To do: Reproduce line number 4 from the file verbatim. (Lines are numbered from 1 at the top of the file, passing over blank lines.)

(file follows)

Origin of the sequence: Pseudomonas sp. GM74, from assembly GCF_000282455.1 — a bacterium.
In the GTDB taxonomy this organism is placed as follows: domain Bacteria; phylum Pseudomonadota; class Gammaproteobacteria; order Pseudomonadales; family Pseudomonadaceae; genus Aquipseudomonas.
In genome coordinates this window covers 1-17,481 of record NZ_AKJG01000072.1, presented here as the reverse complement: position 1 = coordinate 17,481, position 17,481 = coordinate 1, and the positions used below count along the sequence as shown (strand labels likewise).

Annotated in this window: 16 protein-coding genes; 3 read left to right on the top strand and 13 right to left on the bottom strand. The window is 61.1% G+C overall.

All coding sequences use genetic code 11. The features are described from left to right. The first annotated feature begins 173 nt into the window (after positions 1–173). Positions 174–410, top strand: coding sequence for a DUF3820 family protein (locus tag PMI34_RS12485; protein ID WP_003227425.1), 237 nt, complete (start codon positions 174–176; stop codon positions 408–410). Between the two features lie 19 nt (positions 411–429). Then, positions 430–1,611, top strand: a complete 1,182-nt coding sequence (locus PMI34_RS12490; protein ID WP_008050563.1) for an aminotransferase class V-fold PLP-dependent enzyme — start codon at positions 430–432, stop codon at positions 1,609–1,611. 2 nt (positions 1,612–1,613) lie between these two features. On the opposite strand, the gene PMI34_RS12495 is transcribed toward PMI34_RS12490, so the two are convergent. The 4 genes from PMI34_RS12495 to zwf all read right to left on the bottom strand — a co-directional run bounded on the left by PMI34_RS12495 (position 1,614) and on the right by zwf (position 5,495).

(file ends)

Annotated in this window: 16 protein-coding genes; 3 read left to right on the top strand and 13 right to left on the bottom strand. The window is 61.1% G+C overall.